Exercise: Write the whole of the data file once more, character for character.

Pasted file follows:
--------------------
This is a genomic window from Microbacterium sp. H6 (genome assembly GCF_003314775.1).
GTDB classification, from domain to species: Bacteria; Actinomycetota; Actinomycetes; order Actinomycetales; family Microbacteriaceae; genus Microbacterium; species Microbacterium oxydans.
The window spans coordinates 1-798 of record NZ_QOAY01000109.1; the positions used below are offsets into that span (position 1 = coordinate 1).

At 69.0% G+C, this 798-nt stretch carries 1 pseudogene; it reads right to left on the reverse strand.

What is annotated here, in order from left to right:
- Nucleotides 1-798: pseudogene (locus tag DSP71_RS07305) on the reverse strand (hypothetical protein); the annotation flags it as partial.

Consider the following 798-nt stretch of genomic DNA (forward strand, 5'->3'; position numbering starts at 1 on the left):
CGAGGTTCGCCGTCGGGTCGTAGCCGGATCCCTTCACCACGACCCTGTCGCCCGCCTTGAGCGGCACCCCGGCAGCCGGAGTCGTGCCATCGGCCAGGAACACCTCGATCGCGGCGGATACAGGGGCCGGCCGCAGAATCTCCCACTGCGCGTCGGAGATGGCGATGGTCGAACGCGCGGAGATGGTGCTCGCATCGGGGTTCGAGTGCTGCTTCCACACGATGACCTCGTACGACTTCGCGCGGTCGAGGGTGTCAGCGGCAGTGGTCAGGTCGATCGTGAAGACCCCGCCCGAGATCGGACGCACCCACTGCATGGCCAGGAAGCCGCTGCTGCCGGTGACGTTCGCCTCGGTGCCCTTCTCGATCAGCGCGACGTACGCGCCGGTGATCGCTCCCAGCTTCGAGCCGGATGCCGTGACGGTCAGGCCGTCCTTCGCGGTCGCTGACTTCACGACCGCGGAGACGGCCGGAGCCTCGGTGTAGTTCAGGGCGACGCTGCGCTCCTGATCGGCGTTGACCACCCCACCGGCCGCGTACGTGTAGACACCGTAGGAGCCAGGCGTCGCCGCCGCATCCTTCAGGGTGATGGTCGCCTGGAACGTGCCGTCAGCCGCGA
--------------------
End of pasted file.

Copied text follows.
This is a genomic window from Microbacterium sp. H6 (genome assembly GCF_003314775.1).
GTDB classification, from domain to species: Bacteria; Actinomycetota; Actinomycetes; order Actinomycetales; family Microbacteriaceae; genus Microbacterium; species Microbacterium oxydans.
The window spans coordinates 1-798 of record NZ_QOAY01000109.1; the positions used below are offsets into that span (position 1 = coordinate 1).

At 69.0% G+C, this 798-nt stretch carries 1 pseudogene; it reads right to left on the reverse strand.

What is annotated here, in order from left to right:
- Nucleotides 1-798: pseudogene (locus tag DSP71_RS07305) on the reverse strand (hypothetical protein); the annotation flags it as partial.

Consider the following 798-nt stretch of genomic DNA (forward strand, 5'->3'; position numbering starts at 1 on the left):
CGAGGTTCGCCGTCGGGTCGTAGCCGGATCCCTTCACCACGACCCTGTCGCCCGCCTTGAGCGGCACCCCGGCAGCCGGAGTCGTGCCATCGGCCAGGAACACCTCGATCGCGGCGGATACAGGGGCCGGCCGCAGAATCTCCCACTGCGCGTCGGAGATGGCGATGGTCGAACGCGCGGAGATGGTGCTCGCATCGGGGTTCGAGTGCTGCTTCCACACGATGACCTCGTACGACTTCGCGCGGTCGAGGGTGTCAGCGGCAGTGGTCAGGTCGATCGTGAAGACCCCGCCCGAGATCGGACGCACCCACTGCATGGCCAGGAAGCCGCTGCTGCCGGTGACGTTCGCCTCGGTGCCCTTCTCGATCAGCGCGACGTACGCGCCGGTGATCGCTCCCAGCTTCGAGCCGGATGCCGTGACGGTCAGGCCGTCCTTCGCGGTCGCTGACTTCACGACCGCGGAGACGGCCGGAGCCTCGGTGTAGTTCAGGGCGACGCTGCGCTCCTGATCGGCGTTGACCACCCCACCGGCCGCGTACGTGTAGACACCGTAGGAGCCAGGCGTCGCCGCCGCATCCTTCAGGGTGATGGTCGCCTGGAACGTGCCGTCAGCCGCGA